By demonstrating the ways in which mascotry relied on historical tropes of Indianness that were rarely rooted in the reality of Native peoples’ lives or experiences, this book moves beyond the claims made by contemporary scholars that mascotry was derived from any one individuals’ impetus to “play Indian” to argue that that there existed a loosely-affiliated network of actors who were engaged in producing and consuming ideas about Indian bodies simultaneously. Athletes and coaches, band members and their leaders, spectators, newspaper writers, University presidents, alumni, and faculty, fraternity members, artists and writers, and community members each contributed to the formalization and dissemination of Indian mascotry throughout the United States.

Indian Spectacle argues that the University of Illinois was a central actor in creating the vehicle by which mascotry expanded: halftime performance. The dominance of its athletic teams in the early and mid-twentieth century coupled with the exciting performances offered by its internationally-recognized band offered an ever-widening circle of competitors, University administrators, and alumni that were primed to consume the implicit and explicit messages of Indian mascotry. Yet, it does not limit its consideration of spectacle to halftime performances only. Instead, it considers spectacle more broadly to encompass written materials about sport and Indians, artistic renderings including cartoons and illustrations, and news accounts of athletic events. Focusing on the experiences of individuals and institutions engaged in the formation of this “American Spectacle”: the University of Illinois at Urbana-Champaign’s “Chief Illiniwek,” the Stanford University “Indians,” the University of North Dakota’s “Fighting Sioux”, Miami University’s “Redskins”, and the Florida State University “Seminoles, it asks the questions: How did college football and its attendant events (termed here “An American Spectacle”) become a vehicle for cultural production by individuals and institutions in specifically raced, gendered, and classed ways? What was the role of this “American Spectacle” in the articulation of individual and group identities at sites across the United States?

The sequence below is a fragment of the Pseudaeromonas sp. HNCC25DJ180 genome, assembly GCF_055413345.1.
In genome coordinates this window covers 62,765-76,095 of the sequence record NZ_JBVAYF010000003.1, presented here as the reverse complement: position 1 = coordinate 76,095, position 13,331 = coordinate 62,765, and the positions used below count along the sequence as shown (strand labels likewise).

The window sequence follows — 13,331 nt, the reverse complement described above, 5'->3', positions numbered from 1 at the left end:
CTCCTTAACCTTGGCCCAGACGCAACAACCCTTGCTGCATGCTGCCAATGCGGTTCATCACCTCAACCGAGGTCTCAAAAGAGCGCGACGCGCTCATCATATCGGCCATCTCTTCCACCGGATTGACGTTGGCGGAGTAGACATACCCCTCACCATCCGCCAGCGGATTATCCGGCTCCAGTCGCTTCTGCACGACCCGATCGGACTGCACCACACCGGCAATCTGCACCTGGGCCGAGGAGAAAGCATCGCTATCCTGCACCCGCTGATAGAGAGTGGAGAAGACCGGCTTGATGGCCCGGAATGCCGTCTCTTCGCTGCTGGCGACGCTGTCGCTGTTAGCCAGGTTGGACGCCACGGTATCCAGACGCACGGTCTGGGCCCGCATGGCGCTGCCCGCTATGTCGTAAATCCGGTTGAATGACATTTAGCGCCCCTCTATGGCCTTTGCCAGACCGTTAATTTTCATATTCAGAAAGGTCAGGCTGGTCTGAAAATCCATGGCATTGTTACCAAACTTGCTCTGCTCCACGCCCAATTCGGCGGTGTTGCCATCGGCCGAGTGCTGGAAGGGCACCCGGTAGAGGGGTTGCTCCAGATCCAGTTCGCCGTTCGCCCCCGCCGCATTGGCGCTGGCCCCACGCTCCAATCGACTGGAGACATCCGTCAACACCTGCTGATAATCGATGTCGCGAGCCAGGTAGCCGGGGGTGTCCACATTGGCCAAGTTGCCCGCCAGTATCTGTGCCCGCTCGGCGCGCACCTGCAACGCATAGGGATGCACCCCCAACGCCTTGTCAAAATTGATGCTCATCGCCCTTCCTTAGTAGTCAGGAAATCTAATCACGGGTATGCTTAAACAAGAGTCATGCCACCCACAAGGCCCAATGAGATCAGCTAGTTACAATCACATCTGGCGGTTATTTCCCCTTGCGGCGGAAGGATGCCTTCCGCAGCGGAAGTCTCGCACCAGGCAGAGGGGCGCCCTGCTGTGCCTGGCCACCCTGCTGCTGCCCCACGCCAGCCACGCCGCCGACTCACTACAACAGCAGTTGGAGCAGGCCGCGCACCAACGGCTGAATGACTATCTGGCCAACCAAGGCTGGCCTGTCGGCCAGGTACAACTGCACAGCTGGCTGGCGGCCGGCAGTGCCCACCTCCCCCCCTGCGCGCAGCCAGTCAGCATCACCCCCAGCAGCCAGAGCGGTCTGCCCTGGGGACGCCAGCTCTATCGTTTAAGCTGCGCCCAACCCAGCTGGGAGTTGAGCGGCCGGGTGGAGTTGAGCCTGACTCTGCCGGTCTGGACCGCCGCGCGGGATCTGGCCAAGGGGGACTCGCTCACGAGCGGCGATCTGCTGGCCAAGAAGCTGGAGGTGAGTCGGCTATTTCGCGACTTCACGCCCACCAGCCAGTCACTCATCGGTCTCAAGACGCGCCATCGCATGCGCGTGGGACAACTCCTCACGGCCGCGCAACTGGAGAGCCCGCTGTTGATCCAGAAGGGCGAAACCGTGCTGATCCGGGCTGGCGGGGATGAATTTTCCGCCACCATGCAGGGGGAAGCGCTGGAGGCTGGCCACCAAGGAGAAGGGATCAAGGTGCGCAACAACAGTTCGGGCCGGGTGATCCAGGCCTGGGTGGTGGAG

At its narrowest, this book outlines the individual aspects of the spectacle: bands and musical performances, artistic production and commercial athletic identity, and the rituals of performance. At its broadest, it traces the ways in which newswriters, students, and university administrators contributed to the formation of athletic identity imbued with Native symbolism and theme. In each instance the fundamental exploration is guided by consideration of how individuals and institutions constituted, transformed, and transmitted ideas of Indian mascotry within the spectacle of college football. This book then asks these central questions: How and why were Native Americans represented as sports mascots? What cultural work did these images perform? How did these written narratives, visual images, and live performances create a tradition of performance that branded college football as “an American spectacle”? Finally, how did the deployment of “American Spectacle” function to support the “civilizing mission” of colleges and universities?

Importantly, Indian Spectacle is a historical discussion of the individuals and institutions engaged in the creation of this particular brand of American identity at various sites and moments in the early twentieth century.